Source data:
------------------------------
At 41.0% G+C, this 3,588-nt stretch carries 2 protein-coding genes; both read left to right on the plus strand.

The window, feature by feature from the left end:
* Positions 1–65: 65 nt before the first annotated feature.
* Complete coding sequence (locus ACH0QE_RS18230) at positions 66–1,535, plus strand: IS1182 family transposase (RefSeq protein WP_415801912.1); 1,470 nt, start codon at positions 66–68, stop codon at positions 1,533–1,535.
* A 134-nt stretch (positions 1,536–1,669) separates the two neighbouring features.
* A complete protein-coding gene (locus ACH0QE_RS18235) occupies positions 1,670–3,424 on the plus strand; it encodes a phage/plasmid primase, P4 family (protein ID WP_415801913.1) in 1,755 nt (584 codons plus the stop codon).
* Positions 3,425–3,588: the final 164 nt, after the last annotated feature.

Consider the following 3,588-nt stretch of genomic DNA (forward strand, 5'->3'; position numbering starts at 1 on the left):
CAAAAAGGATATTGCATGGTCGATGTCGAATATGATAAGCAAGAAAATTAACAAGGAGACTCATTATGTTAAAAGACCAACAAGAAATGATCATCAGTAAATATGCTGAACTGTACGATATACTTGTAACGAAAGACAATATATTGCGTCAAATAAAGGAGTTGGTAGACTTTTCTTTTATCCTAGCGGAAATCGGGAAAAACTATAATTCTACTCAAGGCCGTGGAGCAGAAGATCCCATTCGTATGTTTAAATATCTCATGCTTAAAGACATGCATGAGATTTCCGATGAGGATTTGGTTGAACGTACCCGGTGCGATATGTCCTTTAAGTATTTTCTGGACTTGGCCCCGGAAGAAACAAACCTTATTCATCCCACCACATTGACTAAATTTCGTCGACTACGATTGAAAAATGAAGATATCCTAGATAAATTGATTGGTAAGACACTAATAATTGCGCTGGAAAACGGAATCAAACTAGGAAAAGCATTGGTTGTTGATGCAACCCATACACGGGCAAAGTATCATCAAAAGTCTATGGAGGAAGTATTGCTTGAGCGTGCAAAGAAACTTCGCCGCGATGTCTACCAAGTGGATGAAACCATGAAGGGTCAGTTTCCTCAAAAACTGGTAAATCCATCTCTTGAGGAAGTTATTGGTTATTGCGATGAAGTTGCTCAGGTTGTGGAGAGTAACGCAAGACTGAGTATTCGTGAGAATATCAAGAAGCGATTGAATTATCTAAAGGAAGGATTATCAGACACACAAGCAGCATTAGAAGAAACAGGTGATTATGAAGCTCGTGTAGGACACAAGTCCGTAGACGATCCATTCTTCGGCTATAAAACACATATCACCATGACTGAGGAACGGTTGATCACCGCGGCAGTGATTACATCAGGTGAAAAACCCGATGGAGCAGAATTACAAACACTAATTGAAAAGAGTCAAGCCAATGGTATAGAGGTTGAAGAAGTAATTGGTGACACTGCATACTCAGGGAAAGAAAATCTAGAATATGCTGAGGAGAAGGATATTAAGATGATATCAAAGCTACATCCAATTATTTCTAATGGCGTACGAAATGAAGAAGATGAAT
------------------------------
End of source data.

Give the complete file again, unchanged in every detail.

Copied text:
At 41.0% G+C, this 3,588-nt stretch carries 2 protein-coding genes; both read left to right on the plus strand.

The window, feature by feature from the left end:
* Positions 1–65: 65 nt before the first annotated feature.
* Complete coding sequence (locus ACH0QE_RS18230) at positions 66–1,535, plus strand: IS1182 family transposase (RefSeq protein WP_415801912.1); 1,470 nt, start codon at positions 66–68, stop codon at positions 1,533–1,535.
* A 134-nt stretch (positions 1,536–1,669) separates the two neighbouring features.
* A complete protein-coding gene (locus ACH0QE_RS18235) occupies positions 1,670–3,424 on the plus strand; it encodes a phage/plasmid primase, P4 family (protein ID WP_415801913.1) in 1,755 nt (584 codons plus the stop codon).
* Positions 3,425–3,588: the final 164 nt, after the last annotated feature.

Consider the following 3,588-nt stretch of genomic DNA (forward strand, 5'->3'; position numbering starts at 1 on the left):
CAAAAAGGATATTGCATGGTCGATGTCGAATATGATAAGCAAGAAAATTAACAAGGAGACTCATTATGTTAAAAGACCAACAAGAAATGATCATCAGTAAATATGCTGAACTGTACGATATACTTGTAACGAAAGACAATATATTGCGTCAAATAAAGGAGTTGGTAGACTTTTCTTTTATCCTAGCGGAAATCGGGAAAAACTATAATTCTACTCAAGGCCGTGGAGCAGAAGATCCCATTCGTATGTTTAAATATCTCATGCTTAAAGACATGCATGAGATTTCCGATGAGGATTTGGTTGAACGTACCCGGTGCGATATGTCCTTTAAGTATTTTCTGGACTTGGCCCCGGAAGAAACAAACCTTATTCATCCCACCACATTGACTAAATTTCGTCGACTACGATTGAAAAATGAAGATATCCTAGATAAATTGATTGGTAAGACACTAATAATTGCGCTGGAAAACGGAATCAAACTAGGAAAAGCATTGGTTGTTGATGCAACCCATACACGGGCAAAGTATCATCAAAAGTCTATGGAGGAAGTATTGCTTGAGCGTGCAAAGAAACTTCGCCGCGATGTCTACCAAGTGGATGAAACCATGAAGGGTCAGTTTCCTCAAAAACTGGTAAATCCATCTCTTGAGGAAGTTATTGGTTATTGCGATGAAGTTGCTCAGGTTGTGGAGAGTAACGCAAGACTGAGTATTCGTGAGAATATCAAGAAGCGATTGAATTATCTAAAGGAAGGATTATCAGACACACAAGCAGCATTAGAAGAAACAGGTGATTATGAAGCTCGTGTAGGACACAAGTCCGTAGACGATCCATTCTTCGGCTATAAAACACATATCACCATGACTGAGGAACGGTTGATCACCGCGGCAGTGATTACATCAGGTGAAAAACCCGATGGAGCAGAATTACAAACACTAATTGAAAAGAGTCAAGCCAATGGTATAGAGGTTGAAGAAGTAATTGGTGACACTGCATACTCAGGGAAAGAAAATCTAGAATATGCTGAGGAGAAGGATATTAAGATGATATCAAAGCTACATCCAATTATTTCTAATGGCGTACGAAATGAAGAAGATGAAT